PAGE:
When it comes to building a successful legislative agenda, there are a number of critical factors to take into consideration. But of all the things that could influence a vote on a bill, three things stand out that truly make the difference between success and irrelevance in lobbying.
Any measure of success in lobbying begins and ends with an organization’s or a person’s relationships, credibility and the information they are bringing to the table. PBA members who attended PBA Day in Trenton on March 3 got to witness the State PBA’s relationships, credibility and information on display and what can be accomplished in Trenton when they all come together.
It would be easy to summarize all these things and suggest that they begin and end with the State PBA. Leadership. The strong relationships and the credibility of State PBA President Colligan and Executive Vice-President Kovar are solid and getting stronger every day. When they show up at the State House, people take notice and everyone wants to have their ear.
Personally, I was lobbying an important bill with a senator and a senior staff person recently when the senator wanted to know how he could be sure the information I told him really happened. The staffer supported everything I said by reminding the senator that my information was always reliable and factual. In short, I am fortunate to have earned a level of trust as a lobbyist that takes years to develop. Those relationships, coupled with bringing excellent information to the discussion, builds a credibility that opens doors and keeps them open in government.
But it isn’t entirely accurate to say one, two or three people can deliver success any time they want. The State PBA quite honestly doesn’t, and shouldn’t, work that way politically. If PBA Day, and the PBA’s aggressive Get-Out-The-Vote (GOTV) activity in the last election, proved anything, it is that the State PBA as an organization has a reputation, a level of trustworthiness and an integrity of ideals that makes it possible for us to build on our own relationships and make a difference in Trenton.
PBA Day was the embodiment of that in one busy Thursday. While the numbers themselves were overwhelming, the biggest impression PBA members left that day was the focus Trenton regulars could sense from the masses in attendance. Legislators who had no idea the PBA was invading the State House that day went out of their way to see the crowds for themselves. Committee chair’s stopped meetings to acknowledge and recognize the mass of PBA members. Many legislators engaged with PBA members on meaningful issues like pensions and the possible state takeover of Atlantic City.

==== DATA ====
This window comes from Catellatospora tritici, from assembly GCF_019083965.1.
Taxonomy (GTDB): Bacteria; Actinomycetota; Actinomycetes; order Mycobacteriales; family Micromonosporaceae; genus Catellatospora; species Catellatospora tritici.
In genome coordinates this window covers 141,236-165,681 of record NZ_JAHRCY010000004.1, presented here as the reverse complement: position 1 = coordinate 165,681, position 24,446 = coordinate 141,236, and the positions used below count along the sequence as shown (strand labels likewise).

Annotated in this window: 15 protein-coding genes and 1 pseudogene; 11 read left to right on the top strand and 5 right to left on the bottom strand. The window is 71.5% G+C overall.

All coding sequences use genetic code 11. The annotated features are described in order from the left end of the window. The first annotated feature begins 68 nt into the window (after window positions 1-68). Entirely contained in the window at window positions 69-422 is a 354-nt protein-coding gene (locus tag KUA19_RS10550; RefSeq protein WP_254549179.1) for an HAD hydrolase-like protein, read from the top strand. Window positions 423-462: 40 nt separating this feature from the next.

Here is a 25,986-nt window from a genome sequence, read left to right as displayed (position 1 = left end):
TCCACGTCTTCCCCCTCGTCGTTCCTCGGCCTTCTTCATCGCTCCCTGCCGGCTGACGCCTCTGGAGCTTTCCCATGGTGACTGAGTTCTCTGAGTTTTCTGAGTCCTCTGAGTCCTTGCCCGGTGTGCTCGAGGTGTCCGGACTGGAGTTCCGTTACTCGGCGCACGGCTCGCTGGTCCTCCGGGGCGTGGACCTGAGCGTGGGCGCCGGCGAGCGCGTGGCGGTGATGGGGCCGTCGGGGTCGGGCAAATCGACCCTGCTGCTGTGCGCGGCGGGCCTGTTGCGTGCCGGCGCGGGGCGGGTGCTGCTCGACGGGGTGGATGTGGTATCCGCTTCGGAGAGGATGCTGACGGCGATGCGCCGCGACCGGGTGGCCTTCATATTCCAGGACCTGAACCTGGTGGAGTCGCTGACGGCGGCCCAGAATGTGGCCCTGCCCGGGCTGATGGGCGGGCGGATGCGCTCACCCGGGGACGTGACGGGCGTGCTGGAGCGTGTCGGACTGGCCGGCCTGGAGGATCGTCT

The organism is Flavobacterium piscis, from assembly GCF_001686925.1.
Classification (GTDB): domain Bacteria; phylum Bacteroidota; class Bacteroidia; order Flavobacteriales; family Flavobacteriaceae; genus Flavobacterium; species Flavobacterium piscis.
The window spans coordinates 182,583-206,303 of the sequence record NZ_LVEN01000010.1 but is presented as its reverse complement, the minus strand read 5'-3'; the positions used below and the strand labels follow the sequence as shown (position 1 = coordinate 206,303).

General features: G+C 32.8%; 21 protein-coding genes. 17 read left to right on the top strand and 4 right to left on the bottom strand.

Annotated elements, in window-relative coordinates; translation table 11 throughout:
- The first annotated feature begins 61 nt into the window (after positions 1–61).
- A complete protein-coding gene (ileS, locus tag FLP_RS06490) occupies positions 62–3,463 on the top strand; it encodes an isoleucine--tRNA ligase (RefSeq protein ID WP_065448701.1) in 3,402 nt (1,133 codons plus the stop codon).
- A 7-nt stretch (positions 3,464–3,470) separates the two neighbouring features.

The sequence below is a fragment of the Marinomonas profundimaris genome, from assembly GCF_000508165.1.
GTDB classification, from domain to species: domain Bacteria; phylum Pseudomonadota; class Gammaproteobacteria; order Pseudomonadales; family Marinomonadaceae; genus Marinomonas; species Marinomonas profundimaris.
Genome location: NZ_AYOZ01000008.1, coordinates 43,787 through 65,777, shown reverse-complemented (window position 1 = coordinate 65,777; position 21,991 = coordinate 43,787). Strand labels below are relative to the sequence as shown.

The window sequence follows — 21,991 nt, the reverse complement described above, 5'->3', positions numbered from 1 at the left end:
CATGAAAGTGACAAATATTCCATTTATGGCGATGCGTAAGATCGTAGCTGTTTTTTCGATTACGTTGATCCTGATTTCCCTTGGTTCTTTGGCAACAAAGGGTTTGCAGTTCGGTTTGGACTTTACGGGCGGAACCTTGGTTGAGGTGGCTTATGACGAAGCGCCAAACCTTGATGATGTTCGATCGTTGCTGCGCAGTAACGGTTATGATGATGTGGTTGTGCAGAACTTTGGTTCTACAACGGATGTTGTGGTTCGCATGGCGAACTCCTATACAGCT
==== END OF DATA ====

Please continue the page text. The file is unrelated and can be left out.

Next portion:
But through it all, there was a sense of purpose emanating from the members in attendance that acted as if it were a blue wall built high around the State PBA leaders when they testified on several issues before the Senate Law and Public Safety Committee. It was a feeling as if the members were an extension of the relationships, the credibility and the information President Colligan and I presented to the committee. Committee members were looking at us, but they were really seeing the entire State PBA membership standing behind us in the faces that filled every section of that massive meeting room.
That in itself is the takeaway from PBA Day and goal of what the State PBA is becoming again. The bills that moved in committee that day, and the many bills we support and oppose along the way, are all very important to the future of law enforcement in New Jersey. Certainly, our efforts on PBA Day to move bills to prohibit discipline for failing to write enough tickets, to restore the Sick Leave Injury Program or to keep employers from firing a disabled officer awaiting his retirement hearing are among the more critical bills we will promote this session.
But what the State PBA has been building isn’t about one bill on one day of the year. What we are developing is the belief in Trenton that when Pat Colligan, Marc Kovar or I are lobbying an issue, what those legislators see inside our relationships with them is the impenetrable wall of PBA members that surrounds us. We want them to visualize the entirety of the 30,000 plus officers that make up the organization. We want them to sense that focus that was all around the State House during PBA Day every time they see us coming.
This is possible provided everyone stays engaged. So continue to get to know your legislators and make sure they know you. When the PBA puts out info on legislation, call their offices and let them know what the PBA thinks of the bill. When elections come around, support PBA candidates and volunteer to help them win.
The legislators in Trenton know and respect Pat, Marc and me. What we need is for them to sense that you’re all standing there next to us whenever we show up to see them again.